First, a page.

Sonia Domsch - Kansas Folk Art
Bobbin Lace Making
Doris Johnson, Apprentice
Sonia Domsch of Atwood is a bobbin lace maker. Using fancy linen thread she creates doilies and decorative lace for use on clothing and handkerchiefs. Although she loves making lace for art's sake, she loves it more because it represents her Czech family heritage.
Although Sonia has lived all her life in Kansas, the story of her lace making can be traced back to a small town on the western border of what is now Czechoslovakia. Sonia's great-grandmother, Mary Odstal, immigrated from there with her three small children. Although the family first settled in Oklahoma they soon moved to a tree claim in Rawlins County. Mary Dostal was a bobbin lace maker who brought her bobbins and knowledge from the Old Country to her new home in Kansas. It was her traditional lace making skills that helped the family survive difficult times. Although it takes about an hour to make an inch of handkerchief lace, she would sell the lace at 25 cents a yard to bring in much needed cash. Over the years Mary passed her skills and her bobbins on to her daughter, Anna Beck.
Anna Beck was Sonia's great-aunt. Sonia was born in the house her great-grandmother built in Atwood. As a child she spent a great deal of time at her grandmother's house where aunt Anna lived. Sonia would sit for hours and watch her great-aunt work the bobbins back and forth making beautiful lace. As a child Sonia was fascinated by the "singing" noise the bobbins produced. When Sonia was four years old, her great-aunt began to teach her the steps of bobbin lace making. There was one particular side of the lace pattern that she liked to make and Aunt Anna would let her complete that portion. Sonia recalls that if she made a mistake Aunt Anna would patiently and lovingly correct the problem.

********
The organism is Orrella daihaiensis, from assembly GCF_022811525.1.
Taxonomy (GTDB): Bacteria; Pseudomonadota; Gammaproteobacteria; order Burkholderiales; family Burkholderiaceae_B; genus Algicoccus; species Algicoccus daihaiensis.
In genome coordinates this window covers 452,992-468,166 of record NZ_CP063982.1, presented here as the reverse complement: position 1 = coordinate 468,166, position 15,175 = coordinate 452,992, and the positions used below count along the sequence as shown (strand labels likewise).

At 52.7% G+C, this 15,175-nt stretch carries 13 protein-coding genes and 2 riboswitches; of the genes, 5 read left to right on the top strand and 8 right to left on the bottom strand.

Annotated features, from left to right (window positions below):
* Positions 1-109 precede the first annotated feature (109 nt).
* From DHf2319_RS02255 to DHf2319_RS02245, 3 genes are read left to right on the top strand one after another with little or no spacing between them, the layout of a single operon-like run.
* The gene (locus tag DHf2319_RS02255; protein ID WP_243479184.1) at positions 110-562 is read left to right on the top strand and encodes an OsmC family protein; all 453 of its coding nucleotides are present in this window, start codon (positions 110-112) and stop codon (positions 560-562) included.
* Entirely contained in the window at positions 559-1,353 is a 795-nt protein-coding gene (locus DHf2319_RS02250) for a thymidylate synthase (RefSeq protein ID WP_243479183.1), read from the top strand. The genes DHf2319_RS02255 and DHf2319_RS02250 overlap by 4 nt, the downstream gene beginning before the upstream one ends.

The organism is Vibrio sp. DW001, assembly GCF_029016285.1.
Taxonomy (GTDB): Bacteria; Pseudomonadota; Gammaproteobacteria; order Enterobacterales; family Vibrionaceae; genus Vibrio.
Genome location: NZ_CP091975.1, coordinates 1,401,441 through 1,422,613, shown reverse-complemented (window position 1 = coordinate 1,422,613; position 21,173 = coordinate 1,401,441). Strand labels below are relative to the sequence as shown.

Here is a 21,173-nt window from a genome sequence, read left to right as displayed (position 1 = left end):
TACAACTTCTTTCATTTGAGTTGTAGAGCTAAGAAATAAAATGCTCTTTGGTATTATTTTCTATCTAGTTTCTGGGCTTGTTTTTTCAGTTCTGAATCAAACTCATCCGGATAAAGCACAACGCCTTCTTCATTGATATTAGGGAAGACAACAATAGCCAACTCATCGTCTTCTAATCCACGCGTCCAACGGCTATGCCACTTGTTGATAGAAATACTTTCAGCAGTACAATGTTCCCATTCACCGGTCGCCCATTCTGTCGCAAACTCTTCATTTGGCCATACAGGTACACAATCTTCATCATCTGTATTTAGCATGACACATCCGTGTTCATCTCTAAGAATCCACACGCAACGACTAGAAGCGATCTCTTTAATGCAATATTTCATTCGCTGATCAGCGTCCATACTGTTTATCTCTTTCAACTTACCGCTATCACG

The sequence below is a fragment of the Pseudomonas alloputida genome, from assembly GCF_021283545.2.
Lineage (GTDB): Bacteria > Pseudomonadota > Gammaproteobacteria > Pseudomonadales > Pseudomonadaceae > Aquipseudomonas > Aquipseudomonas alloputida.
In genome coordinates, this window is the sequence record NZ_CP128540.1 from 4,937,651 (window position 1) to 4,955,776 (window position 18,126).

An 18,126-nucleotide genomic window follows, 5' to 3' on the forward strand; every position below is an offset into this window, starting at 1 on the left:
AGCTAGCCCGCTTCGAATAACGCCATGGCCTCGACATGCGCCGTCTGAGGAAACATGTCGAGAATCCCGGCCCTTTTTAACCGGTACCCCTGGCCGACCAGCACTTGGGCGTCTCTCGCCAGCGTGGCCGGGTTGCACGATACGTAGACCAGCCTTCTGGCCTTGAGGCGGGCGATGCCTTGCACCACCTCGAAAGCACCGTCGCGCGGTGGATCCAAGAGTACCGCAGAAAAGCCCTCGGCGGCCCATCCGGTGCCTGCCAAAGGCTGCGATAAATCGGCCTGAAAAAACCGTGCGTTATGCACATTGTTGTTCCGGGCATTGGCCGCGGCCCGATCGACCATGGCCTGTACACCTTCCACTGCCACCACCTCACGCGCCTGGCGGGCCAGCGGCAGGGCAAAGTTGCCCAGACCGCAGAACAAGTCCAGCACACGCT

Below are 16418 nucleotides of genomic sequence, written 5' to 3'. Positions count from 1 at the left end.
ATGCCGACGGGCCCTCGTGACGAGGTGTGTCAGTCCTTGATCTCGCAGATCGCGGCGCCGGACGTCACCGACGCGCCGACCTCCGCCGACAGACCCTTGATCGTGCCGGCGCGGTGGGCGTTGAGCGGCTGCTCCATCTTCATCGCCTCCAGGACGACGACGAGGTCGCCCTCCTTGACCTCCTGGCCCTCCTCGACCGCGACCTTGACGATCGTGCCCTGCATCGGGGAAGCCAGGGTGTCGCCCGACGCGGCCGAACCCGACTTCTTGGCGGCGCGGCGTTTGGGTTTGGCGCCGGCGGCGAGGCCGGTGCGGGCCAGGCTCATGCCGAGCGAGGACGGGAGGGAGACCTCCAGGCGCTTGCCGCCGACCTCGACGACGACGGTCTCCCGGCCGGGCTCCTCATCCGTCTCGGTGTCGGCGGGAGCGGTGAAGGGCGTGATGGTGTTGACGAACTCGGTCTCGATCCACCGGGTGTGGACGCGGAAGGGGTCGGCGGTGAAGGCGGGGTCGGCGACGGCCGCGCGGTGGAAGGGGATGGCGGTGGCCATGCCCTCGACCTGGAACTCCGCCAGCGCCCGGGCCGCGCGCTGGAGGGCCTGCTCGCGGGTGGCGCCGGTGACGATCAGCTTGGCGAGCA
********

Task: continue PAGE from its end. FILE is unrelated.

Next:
As Sonia grew older she found herself spending little time with the family tradition of lace making as her days were occupied with other activities. "At that time," comments Sonia, "I didn't realize what a real art this was because I had grown up with it." After she was married, however, Sonia returned to bobbin lace making. Her uncle, Dr. Ivan Birrer, a nephew of Aunt Anna's, encouraged her to learn as much about lace making as she could because she was the only one in the family who had shown any interest in it. By the time Sonia renewed her interest in the folk art, Aunt Anna was in her late 70s and hard of hearing. "I could not make her understand that there was more to lace making that I didn't understand," remembers Sonia, "I had a hard time making her understand that she wouldn't always be there to start a pattern for me."